Medical bills are one of those expenses in life that you can’t really help. Most of the time, you don’t get to save up and plan when you have a medical emergency, and it’s usually going to take a good chunk of money to pay it off. Sometimes you don’t have that option though, and this is a good time to access the help of a medical credit card.
The advantages to this type of a credit card specifically are that you’ll probably find lower interest rates, and a lot of cards provide you with a zero percent APR for an introductory period, meaning that if you just need to spread the payments out over a year or so, this option is perfect.
One of the biggest disadvantages to this type of card is that you may not be able to use it on all of your medical purchases. Usually, cards are going to either be open with where and how you can use it, or it will be much more specified for the type of procedure you are paying for. If you apply for a credit card that your specialist has suggested in order to pay your bill, there’s a pretty good chance that it’s specifically for their type of procedure. However, it should be pretty easy to find one that covers more aspects, sometimes even covering pet health care expenses.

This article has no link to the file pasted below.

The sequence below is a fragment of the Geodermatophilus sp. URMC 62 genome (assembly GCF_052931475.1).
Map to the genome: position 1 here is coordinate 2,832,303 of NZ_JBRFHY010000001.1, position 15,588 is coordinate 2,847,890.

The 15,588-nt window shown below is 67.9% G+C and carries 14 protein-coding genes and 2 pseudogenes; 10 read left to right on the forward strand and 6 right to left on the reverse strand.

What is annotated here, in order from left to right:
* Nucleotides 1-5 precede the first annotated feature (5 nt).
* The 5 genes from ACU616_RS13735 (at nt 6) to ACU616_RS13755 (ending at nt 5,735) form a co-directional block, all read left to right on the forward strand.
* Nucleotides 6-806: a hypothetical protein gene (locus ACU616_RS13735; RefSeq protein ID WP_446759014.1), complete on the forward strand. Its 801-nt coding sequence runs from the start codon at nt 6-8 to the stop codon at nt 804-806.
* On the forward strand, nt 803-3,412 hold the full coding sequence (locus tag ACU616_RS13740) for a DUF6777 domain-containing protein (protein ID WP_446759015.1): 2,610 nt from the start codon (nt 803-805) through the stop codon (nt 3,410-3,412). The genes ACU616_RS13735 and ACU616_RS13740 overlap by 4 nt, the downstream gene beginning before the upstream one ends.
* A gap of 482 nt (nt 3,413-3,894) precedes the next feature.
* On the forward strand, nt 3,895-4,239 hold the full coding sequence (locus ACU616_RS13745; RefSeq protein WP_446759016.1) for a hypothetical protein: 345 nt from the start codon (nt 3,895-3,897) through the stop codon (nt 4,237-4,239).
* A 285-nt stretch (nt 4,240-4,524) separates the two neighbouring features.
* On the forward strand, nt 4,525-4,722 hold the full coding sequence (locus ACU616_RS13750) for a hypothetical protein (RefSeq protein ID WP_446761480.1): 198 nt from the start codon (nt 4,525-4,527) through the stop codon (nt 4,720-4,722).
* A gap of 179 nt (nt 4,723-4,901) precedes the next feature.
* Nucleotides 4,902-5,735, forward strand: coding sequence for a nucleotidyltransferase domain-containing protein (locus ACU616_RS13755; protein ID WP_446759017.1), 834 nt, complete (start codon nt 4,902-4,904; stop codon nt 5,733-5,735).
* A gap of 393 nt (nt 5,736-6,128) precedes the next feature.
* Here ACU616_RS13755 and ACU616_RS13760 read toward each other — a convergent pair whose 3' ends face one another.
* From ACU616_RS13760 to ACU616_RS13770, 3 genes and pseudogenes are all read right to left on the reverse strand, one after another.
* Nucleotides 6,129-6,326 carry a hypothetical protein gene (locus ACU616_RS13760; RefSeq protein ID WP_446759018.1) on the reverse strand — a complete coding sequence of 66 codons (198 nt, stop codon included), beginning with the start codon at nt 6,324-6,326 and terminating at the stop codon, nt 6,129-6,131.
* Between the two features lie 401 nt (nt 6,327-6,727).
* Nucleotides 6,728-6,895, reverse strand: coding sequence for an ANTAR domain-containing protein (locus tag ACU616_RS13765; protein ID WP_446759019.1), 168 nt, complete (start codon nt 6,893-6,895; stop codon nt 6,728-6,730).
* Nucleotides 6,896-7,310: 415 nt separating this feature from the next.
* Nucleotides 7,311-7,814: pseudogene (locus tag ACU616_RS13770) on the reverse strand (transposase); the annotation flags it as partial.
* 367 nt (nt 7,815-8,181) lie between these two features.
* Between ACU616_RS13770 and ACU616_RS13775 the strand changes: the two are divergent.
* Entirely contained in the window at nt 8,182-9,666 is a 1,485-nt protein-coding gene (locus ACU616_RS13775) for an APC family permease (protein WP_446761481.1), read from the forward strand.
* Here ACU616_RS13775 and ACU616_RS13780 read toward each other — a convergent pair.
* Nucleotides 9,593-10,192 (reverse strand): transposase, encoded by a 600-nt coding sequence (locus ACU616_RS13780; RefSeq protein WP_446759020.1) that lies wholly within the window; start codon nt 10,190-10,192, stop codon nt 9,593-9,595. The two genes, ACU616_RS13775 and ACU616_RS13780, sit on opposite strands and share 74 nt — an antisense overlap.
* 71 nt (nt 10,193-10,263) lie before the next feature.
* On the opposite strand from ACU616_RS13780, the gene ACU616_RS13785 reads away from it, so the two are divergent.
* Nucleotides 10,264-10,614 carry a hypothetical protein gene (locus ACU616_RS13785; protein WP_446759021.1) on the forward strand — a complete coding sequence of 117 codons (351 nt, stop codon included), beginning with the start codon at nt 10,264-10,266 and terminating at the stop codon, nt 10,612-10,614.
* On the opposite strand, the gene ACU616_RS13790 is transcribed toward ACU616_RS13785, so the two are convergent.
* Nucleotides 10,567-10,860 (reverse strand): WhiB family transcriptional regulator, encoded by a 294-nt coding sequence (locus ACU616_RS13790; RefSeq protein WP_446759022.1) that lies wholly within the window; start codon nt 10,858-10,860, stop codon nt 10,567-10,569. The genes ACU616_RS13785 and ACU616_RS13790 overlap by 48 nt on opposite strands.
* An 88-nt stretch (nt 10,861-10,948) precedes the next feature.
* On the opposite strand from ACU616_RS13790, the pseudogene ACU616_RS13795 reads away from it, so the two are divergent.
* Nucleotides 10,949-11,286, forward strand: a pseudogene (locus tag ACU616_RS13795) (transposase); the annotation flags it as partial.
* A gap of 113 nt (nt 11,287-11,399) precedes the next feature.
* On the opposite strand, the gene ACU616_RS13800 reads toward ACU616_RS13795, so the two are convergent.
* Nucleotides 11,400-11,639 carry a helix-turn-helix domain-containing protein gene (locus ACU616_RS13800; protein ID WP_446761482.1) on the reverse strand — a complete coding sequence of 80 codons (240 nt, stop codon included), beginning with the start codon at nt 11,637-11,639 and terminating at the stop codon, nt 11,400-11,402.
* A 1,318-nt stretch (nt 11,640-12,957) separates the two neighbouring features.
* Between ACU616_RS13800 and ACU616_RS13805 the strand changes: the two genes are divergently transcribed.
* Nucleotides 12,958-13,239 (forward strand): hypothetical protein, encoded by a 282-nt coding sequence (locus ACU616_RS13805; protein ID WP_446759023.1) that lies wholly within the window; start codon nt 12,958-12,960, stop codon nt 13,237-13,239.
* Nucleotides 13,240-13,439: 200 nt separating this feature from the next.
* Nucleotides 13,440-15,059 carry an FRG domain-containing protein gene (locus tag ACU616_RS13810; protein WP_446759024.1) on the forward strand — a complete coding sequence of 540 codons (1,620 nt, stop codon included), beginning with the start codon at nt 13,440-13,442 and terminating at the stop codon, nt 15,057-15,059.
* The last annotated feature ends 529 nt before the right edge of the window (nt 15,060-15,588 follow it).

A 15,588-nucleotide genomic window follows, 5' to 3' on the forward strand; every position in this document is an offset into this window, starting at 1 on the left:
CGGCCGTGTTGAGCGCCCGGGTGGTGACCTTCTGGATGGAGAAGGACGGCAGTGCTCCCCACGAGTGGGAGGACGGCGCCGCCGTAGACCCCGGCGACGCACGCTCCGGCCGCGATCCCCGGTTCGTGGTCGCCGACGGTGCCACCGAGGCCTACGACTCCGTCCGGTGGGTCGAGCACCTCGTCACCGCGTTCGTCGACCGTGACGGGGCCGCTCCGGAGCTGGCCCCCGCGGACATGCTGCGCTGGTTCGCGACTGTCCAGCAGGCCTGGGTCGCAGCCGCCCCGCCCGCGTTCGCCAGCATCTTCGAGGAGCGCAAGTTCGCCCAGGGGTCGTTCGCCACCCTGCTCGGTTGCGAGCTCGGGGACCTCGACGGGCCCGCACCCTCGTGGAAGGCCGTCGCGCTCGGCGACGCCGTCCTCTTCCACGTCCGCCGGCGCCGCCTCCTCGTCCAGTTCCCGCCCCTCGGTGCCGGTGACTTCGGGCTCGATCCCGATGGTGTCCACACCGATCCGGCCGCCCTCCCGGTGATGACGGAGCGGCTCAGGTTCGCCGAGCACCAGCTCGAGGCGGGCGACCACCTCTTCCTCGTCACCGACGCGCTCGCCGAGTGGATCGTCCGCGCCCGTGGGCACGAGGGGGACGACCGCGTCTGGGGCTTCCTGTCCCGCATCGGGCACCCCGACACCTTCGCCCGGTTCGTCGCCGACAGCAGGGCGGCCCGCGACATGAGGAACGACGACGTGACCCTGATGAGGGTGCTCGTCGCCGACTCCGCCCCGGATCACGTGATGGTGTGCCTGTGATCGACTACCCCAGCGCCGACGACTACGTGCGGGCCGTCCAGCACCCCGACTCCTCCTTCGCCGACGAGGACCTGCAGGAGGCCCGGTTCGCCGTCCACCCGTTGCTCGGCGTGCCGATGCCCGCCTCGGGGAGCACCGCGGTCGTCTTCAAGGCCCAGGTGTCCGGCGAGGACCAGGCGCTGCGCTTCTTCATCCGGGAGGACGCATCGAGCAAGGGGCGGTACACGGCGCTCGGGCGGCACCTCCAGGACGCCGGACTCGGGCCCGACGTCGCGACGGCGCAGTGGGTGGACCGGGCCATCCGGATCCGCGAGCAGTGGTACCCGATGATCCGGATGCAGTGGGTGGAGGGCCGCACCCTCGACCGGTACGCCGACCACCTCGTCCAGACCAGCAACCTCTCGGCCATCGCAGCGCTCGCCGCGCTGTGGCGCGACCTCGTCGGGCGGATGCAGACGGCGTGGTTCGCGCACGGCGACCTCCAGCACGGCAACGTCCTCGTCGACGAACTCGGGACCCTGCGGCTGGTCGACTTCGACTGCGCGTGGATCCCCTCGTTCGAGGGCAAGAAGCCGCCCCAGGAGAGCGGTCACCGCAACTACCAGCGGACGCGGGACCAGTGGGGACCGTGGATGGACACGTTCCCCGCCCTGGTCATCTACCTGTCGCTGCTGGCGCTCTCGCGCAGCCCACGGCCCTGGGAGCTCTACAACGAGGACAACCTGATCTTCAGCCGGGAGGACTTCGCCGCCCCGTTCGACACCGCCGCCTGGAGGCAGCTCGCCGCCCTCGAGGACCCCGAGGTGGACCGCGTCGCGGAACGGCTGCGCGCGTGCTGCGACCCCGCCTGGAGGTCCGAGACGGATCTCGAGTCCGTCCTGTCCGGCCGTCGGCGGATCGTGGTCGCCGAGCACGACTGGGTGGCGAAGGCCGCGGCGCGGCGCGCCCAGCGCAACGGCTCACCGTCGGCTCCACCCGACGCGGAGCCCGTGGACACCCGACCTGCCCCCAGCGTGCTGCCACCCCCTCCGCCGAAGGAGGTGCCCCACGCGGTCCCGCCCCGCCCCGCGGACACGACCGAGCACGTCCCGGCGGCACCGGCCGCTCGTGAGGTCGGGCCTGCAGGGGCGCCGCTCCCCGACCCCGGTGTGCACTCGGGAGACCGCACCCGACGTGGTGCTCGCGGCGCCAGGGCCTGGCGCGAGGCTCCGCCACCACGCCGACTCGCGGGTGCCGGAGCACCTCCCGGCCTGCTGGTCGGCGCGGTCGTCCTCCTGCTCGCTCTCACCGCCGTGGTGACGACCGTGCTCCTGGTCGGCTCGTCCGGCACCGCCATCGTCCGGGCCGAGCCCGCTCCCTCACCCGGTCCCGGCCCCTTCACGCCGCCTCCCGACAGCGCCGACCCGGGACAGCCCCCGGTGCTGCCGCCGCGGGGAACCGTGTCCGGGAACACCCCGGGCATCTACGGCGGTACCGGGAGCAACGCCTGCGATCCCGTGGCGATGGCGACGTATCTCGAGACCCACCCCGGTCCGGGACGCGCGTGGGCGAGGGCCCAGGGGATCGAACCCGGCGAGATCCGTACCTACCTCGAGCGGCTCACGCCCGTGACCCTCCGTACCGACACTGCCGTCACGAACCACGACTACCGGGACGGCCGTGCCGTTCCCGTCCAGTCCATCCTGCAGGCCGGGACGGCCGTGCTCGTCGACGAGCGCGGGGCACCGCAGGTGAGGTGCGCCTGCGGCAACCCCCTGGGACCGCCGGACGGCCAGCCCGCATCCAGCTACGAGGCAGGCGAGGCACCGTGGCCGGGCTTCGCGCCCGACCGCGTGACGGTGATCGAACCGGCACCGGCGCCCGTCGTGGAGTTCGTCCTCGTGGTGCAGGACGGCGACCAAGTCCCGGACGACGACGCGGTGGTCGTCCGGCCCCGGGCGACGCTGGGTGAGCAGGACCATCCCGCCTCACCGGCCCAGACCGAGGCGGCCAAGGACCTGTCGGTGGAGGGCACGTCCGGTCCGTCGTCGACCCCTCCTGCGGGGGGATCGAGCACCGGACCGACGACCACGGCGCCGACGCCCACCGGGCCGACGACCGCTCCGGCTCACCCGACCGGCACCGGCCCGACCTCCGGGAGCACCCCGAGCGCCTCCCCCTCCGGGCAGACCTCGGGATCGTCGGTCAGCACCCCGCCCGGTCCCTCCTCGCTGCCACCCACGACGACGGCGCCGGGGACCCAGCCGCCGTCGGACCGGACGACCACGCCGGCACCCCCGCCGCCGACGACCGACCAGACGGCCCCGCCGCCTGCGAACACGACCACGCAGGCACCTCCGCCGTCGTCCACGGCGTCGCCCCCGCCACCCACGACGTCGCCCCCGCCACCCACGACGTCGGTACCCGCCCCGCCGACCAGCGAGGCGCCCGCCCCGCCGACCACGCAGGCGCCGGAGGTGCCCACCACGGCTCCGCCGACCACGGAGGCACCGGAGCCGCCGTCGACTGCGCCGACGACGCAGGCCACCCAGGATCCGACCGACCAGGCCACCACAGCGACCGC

This card is much more associated with specialty procedures. It lists cosmetic, dentistry, hearing, LASIK & other vision procedures, and veterinary specialties as categories you can use it on. Depending on the price of your procedure, you’ll be able to get zero percent APR for anywhere from six months to two years. Unfortunately, it comes with a deferred interest rate at about $26.99%, so you’ll want to be certain you can pay it off before the introductory period ends.
Access One Medcard
This card is for general health care procedures and visits. Their introductory period is simple with zero percent for one to two years with a 9.25% APR following this time.
Wells Fargo Health Advantage Card
Use this card for dental, hearing, LASIK, and veterinary needs. They have three options for an introductory period: zero percent for six months to a year and a half with deferred interest; zero percent for two to three years not deferred; or a rate of 9.99% for a year and a half to five years.
This is one more ideal for small procedures and charges over general health, emergency services, optical, prosthetics, surgical, physical therapy, and more. This is because it has a much shorter introductory period of only 90 days, after which there will be no differed interest and a rate of 5.99%.
When health issues arise, it’s easy to become overwhelmed with medical bills, and there doesn’t always seem to be a way out. Try to find a card that works best for your situation, and definitely try to have it paid off before your introductory period ends. This way, you’re simply getting to pay your bill in smaller, more manageable payments. Do your research, and ask your doctor’s office if there’s a medical credit card they recommend for you.